Paul came for Sunday lunch, so I made his all time favorite meal – beans with red scribbles. I used the entire season’s harvest – there are just a few dried pods left on the vines. This may seem extravagant, but they are so totally delicious that extravagance seemed to be appropriate. You are probably wondering about the odd name. It isn’t official, it is just made up by me – the flat, creamy beans look as if someone has scribbled on them with a red wax crayon and I have read about ‘fagiolini scrivi’ somewere before, so I adopted the name for my favourite Lima beans too. In the greengrocer they are called Double Beans, some people call them Christmas Beans and I overheard an organic farmer talking about Seven Year Beans at a conference recently. He was saying you don’t have to replant them every year, they just keep on growing – for seven years. He was from Durban, so probably this is the case if you don’t get much frost. Mine are in their third year now, but looking pretty bleak after our cold winter, so I will have to wait and see if they sprout in Spring.
Anyway, I steamed the beans and then tossed them in garlic, spring onions, lemon juice, olive oil, salt and pepper. Simple but spectacular served with purplish butter lettuce and a few slivers of sundried tomato. Perfect for nibbling in the winter sunshine with a glass of wine.
I have shared seeds of these with friends far and wide and everyone raves about them. They leave even committed carnivores weak at the knees. The dogs love them too. Sometimes I have stewed them in coconut milk with ginger and sweet potatoes, or made a rich tomato sauce to accompany them We think they are best served simply, to savour the delicious creaminess. They are very filling, so after cooking up half a jar full, we had plenty leftover for lunch today. Lucky us.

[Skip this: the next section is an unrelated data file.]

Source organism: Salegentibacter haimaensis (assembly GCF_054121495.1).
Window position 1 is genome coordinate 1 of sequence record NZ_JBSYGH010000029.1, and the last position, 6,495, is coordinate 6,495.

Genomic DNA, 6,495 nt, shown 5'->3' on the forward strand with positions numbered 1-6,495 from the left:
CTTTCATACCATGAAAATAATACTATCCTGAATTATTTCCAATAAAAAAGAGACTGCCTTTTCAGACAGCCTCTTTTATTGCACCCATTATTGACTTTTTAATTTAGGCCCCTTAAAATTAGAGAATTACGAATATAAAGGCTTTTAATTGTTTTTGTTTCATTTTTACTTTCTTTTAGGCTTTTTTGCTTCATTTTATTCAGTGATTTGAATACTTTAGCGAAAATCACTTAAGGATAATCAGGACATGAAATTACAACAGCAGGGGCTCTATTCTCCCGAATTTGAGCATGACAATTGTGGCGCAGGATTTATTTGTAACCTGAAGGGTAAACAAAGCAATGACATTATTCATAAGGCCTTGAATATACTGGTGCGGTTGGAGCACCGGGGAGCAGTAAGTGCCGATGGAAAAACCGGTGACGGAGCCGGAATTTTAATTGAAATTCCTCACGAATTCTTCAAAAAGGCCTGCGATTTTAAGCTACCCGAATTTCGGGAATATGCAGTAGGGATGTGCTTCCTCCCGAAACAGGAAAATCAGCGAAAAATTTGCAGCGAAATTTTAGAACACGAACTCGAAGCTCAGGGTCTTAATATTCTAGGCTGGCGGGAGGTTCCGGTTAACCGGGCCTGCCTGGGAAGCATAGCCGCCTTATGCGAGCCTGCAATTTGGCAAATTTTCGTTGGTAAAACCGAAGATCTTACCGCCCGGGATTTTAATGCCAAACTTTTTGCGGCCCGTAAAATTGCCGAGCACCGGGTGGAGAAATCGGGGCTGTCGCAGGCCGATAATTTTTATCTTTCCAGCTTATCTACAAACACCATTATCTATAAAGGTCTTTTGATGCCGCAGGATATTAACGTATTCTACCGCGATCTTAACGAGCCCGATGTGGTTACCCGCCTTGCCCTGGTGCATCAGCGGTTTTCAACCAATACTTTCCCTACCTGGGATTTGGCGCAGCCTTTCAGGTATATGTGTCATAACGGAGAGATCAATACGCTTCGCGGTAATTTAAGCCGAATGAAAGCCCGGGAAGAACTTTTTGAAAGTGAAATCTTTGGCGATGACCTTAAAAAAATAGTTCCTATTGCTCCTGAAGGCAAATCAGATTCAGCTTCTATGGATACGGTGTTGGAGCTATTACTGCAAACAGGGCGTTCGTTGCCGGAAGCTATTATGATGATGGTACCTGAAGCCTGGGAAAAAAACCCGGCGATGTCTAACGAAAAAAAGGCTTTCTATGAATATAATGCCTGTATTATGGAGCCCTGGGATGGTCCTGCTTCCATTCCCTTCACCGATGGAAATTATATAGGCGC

They grow easily, seem to tolerate a wide range of conditions and produce prolifically. They never seem to be attacked by any insects or birds. The big, flat, green pods don’t seem to mind being left dry on the vine until you have time to harvest them. Any which fall out, simply germinate and grow – now that is easy, peasy food gardening. My friend, Ken Willan, reckons they are the answer to world hunger. I think I agree – if everyone grew these and Amaranthus too, we’d feed a lot of people nutritiously and deliciously, with minimal effort.
Would you like to try some? I’ll be happy to post you three seeds in time to plant in Spring, if you ask me.